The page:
Yesterday, a couple of poems showed us a good time. In one class, Robert Frost's "Mending Wall" resulted in a small wall extending for a couple of feet across our classroom. (The assignment was to bring a rock and oh yes read the poem.) In the poem, a playful speaker teases his neighbour about his simple, uncritical belief in the necessity of mending the stone wall between them. Yet it is the speaker, not the too-sensible neighbour, who every year initiates the mending of the wall--the wall thus dividing and linking the two, as if (as one of numerous on-line commentators on this poem have noted) both sides, the non-sense and the sense, are needed. The poem raises these matters in blank verse, spoken as plainly as can be. It's a beauty, this little poem.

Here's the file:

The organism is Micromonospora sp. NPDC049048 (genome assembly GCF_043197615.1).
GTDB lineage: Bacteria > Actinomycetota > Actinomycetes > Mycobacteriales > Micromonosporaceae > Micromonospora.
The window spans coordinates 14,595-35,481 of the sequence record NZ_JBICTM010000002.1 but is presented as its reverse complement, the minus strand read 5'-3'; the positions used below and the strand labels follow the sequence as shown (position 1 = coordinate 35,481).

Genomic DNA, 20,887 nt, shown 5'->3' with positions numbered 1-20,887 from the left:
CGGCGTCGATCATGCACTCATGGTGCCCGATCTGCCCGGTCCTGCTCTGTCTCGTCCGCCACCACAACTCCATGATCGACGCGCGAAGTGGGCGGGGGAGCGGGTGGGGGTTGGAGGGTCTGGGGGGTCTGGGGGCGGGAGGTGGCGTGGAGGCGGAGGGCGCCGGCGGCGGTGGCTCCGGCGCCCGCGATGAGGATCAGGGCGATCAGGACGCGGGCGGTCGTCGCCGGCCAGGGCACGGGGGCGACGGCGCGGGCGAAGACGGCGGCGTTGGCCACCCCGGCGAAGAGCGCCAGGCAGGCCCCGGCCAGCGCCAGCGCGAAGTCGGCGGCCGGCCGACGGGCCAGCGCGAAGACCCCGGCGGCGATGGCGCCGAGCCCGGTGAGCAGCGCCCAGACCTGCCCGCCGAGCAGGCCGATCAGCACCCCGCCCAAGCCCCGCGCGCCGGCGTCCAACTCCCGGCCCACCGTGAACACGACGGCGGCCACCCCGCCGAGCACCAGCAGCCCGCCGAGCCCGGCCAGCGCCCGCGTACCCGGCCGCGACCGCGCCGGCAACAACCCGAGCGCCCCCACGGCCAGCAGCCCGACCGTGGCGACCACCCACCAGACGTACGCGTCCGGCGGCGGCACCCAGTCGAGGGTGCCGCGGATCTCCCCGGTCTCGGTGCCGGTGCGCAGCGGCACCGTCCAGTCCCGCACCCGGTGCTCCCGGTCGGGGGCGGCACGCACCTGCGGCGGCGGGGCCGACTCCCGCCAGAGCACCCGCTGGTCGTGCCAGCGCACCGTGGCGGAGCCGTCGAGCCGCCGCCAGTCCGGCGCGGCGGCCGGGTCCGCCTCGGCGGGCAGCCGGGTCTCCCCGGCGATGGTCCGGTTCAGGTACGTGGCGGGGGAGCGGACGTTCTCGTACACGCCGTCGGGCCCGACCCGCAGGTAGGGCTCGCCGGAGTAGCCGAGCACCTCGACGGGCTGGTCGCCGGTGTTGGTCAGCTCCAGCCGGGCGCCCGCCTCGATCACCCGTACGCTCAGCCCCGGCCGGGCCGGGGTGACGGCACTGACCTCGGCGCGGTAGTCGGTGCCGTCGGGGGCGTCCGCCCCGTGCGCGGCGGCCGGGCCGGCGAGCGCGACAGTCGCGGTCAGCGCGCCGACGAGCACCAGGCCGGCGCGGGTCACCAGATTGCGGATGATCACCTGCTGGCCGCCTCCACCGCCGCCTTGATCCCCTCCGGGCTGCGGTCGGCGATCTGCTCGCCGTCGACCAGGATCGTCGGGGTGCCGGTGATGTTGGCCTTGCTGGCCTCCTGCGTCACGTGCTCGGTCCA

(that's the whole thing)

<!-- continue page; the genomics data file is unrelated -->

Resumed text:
In the later class, it was time for William Robertson's "End of the the 90s Poem" from his 2005 collection Just Living. It's a poem about irony that may or may not be ironic. It offers a series of statements--"I love you", "Let's get married" and so on--which may or may not be ironic, ending with "I meant every word I just said" which may or may not be ironic. When I suggested to the class that maybe the speaker is just fed up with the ironic distance so prevalent in late-90s popular culture and just wants to lay his emotions out as genuinely as possible, no one admitted to believing me (not that I was sure what I believed anyway). Once irony is evoked, I realized as I stood in front of the class trying to help us all understand what this poem was doing, we can't be sure where we are.